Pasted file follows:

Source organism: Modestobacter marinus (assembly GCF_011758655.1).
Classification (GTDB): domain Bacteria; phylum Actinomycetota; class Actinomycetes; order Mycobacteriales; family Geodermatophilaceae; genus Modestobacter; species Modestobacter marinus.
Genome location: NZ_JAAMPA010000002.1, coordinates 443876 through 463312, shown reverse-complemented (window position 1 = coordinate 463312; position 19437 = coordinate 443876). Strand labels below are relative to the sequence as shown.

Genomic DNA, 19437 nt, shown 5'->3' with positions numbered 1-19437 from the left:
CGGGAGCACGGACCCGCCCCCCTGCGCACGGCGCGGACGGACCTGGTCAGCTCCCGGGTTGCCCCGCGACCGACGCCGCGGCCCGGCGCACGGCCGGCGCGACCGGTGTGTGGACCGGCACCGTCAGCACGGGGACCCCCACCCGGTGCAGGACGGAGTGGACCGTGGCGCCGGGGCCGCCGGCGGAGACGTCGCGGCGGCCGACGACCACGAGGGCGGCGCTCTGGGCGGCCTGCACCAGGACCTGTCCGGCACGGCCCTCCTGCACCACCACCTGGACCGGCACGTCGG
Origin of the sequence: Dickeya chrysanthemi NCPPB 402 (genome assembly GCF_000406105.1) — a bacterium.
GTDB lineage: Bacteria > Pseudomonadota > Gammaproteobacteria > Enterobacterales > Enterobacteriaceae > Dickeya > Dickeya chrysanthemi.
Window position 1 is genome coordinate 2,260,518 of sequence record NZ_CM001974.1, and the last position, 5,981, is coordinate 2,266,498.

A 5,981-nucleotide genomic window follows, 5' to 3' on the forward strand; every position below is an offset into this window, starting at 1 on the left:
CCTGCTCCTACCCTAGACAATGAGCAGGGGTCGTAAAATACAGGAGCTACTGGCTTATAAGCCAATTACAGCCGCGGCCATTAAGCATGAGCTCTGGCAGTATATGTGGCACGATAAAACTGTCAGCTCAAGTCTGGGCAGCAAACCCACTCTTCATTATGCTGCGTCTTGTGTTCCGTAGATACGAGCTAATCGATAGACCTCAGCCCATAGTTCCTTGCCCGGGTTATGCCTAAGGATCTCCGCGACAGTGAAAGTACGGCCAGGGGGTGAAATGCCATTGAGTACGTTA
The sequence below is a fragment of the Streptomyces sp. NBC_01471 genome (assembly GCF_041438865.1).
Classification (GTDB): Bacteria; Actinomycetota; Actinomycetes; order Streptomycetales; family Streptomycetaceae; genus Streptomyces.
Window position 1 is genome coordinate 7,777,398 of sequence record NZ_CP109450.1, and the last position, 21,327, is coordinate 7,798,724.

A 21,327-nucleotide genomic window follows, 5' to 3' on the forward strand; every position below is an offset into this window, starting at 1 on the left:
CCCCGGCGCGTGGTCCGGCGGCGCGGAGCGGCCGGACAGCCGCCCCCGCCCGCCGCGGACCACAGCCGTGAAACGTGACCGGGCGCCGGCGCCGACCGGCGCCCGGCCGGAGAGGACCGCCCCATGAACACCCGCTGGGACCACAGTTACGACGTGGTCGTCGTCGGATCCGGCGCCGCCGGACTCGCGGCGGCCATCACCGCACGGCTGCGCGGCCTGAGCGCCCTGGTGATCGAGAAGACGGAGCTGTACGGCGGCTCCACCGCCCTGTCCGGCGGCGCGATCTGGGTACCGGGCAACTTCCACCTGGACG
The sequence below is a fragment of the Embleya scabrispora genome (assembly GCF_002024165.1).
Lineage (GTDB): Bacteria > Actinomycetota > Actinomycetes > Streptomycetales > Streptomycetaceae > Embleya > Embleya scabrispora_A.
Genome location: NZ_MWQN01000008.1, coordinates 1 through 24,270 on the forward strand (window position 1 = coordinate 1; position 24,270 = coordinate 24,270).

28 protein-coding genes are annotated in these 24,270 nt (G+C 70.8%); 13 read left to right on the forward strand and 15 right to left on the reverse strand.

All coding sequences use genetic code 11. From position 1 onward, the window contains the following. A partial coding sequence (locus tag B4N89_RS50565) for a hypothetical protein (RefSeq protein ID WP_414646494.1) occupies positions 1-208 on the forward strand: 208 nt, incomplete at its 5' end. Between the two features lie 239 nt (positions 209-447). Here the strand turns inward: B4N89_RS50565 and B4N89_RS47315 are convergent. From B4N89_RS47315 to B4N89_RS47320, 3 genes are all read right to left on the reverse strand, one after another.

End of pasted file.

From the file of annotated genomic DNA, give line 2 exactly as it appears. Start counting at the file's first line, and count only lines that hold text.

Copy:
Classification (GTDB): domain Bacteria; phylum Actinomycetota; class Actinomycetes; order Mycobacteriales; family Geodermatophilaceae; genus Modestobacter; species Modestobacter marinus.